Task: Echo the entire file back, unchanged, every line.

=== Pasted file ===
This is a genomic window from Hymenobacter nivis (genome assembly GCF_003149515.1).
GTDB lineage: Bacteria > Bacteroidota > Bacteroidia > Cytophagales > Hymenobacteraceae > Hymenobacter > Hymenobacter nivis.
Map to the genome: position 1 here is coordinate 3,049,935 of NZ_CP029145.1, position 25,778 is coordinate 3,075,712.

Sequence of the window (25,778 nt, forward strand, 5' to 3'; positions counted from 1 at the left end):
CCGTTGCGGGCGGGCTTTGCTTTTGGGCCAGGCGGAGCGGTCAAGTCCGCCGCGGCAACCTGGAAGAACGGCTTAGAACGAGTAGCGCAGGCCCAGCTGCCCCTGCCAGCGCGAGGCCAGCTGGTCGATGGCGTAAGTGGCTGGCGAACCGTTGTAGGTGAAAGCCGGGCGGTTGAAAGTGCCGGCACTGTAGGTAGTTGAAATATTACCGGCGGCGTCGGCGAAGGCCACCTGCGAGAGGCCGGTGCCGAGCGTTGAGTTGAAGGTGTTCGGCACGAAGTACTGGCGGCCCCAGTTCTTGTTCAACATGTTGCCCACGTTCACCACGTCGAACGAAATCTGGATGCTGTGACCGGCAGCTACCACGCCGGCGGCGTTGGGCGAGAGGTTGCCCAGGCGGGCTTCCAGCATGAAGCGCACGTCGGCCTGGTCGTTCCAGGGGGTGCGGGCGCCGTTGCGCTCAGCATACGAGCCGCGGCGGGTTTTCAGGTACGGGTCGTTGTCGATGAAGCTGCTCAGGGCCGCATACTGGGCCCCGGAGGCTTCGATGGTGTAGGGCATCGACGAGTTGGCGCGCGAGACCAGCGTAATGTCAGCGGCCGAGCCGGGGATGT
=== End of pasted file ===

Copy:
This is a genomic window from Hymenobacter nivis (genome assembly GCF_003149515.1).
GTDB lineage: Bacteria > Bacteroidota > Bacteroidia > Cytophagales > Hymenobacteraceae > Hymenobacter > Hymenobacter nivis.
Map to the genome: position 1 here is coordinate 3,049,935 of NZ_CP029145.1, position 25,778 is coordinate 3,075,712.

Sequence of the window (25,778 nt, forward strand, 5' to 3'; positions counted from 1 at the left end):
CCGTTGCGGGCGGGCTTTGCTTTTGGGCCAGGCGGAGCGGTCAAGTCCGCCGCGGCAACCTGGAAGAACGGCTTAGAACGAGTAGCGCAGGCCCAGCTGCCCCTGCCAGCGCGAGGCCAGCTGGTCGATGGCGTAAGTGGCTGGCGAACCGTTGTAGGTGAAAGCCGGGCGGTTGAAAGTGCCGGCACTGTAGGTAGTTGAAATATTACCGGCGGCGTCGGCGAAGGCCACCTGCGAGAGGCCGGTGCCGAGCGTTGAGTTGAAGGTGTTCGGCACGAAGTACTGGCGGCCCCAGTTCTTGTTCAACATGTTGCCCACGTTCACCACGTCGAACGAAATCTGGATGCTGTGACCGGCAGCTACCACGCCGGCGGCGTTGGGCGAGAGGTTGCCCAGGCGGGCTTCCAGCATGAAGCGCACGTCGGCCTGGTCGTTCCAGGGGGTGCGGGCGCCGTTGCGCTCAGCATACGAGCCGCGGCGGGTTTTCAGGTACGGGTCGTTGTCGATGAAGCTGCTCAGGGCCGCATACTGGGCCCCGGAGGCTTCGATGGTGTAGGGCATCGACGAGTTGGCGCGCGAGACCAGCGTAATGTCAGCGGCCGAGCCGGGGATGT